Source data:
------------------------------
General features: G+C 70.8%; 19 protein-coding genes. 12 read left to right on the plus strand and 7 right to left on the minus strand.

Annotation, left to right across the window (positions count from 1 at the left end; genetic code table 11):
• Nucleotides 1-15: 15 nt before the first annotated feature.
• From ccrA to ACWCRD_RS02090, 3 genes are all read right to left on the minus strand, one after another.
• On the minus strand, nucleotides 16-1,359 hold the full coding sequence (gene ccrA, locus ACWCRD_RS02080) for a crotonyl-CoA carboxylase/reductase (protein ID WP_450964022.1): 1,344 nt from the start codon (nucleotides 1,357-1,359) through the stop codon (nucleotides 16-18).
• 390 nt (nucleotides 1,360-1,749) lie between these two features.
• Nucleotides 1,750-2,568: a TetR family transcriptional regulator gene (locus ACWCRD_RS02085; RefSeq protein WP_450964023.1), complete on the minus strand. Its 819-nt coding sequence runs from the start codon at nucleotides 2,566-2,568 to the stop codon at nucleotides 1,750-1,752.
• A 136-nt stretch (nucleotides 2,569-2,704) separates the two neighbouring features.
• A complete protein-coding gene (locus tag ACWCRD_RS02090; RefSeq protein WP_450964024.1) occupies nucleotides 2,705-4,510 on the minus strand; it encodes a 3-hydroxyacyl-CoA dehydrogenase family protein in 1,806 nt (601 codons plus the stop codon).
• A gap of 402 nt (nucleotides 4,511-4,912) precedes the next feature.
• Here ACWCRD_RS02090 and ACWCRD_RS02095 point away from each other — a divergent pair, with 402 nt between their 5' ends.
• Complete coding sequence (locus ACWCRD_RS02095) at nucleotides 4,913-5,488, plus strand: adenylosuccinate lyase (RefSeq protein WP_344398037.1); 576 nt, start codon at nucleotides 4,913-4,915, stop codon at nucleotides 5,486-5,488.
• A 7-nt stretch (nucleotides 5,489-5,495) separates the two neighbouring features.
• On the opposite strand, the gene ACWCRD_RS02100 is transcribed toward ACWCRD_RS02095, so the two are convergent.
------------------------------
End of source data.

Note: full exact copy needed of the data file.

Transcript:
General features: G+C 70.8%; 19 protein-coding genes. 12 read left to right on the plus strand and 7 right to left on the minus strand.

Annotation, left to right across the window (positions count from 1 at the left end; genetic code table 11):
• Nucleotides 1-15: 15 nt before the first annotated feature.
• From ccrA to ACWCRD_RS02090, 3 genes are all read right to left on the minus strand, one after another.
• On the minus strand, nucleotides 16-1,359 hold the full coding sequence (gene ccrA, locus ACWCRD_RS02080) for a crotonyl-CoA carboxylase/reductase (protein ID WP_450964022.1): 1,344 nt from the start codon (nucleotides 1,357-1,359) through the stop codon (nucleotides 16-18).
• 390 nt (nucleotides 1,360-1,749) lie between these two features.
• Nucleotides 1,750-2,568: a TetR family transcriptional regulator gene (locus ACWCRD_RS02085; RefSeq protein WP_450964023.1), complete on the minus strand. Its 819-nt coding sequence runs from the start codon at nucleotides 2,566-2,568 to the stop codon at nucleotides 1,750-1,752.
• A 136-nt stretch (nucleotides 2,569-2,704) separates the two neighbouring features.
• A complete protein-coding gene (locus tag ACWCRD_RS02090; RefSeq protein WP_450964024.1) occupies nucleotides 2,705-4,510 on the minus strand; it encodes a 3-hydroxyacyl-CoA dehydrogenase family protein in 1,806 nt (601 codons plus the stop codon).
• A gap of 402 nt (nucleotides 4,511-4,912) precedes the next feature.
• Here ACWCRD_RS02090 and ACWCRD_RS02095 point away from each other — a divergent pair, with 402 nt between their 5' ends.
• Complete coding sequence (locus ACWCRD_RS02095) at nucleotides 4,913-5,488, plus strand: adenylosuccinate lyase (RefSeq protein WP_344398037.1); 576 nt, start codon at nucleotides 4,913-4,915, stop codon at nucleotides 5,486-5,488.
• A 7-nt stretch (nucleotides 5,489-5,495) separates the two neighbouring features.
• On the opposite strand, the gene ACWCRD_RS02100 is transcribed toward ACWCRD_RS02095, so the two are convergent.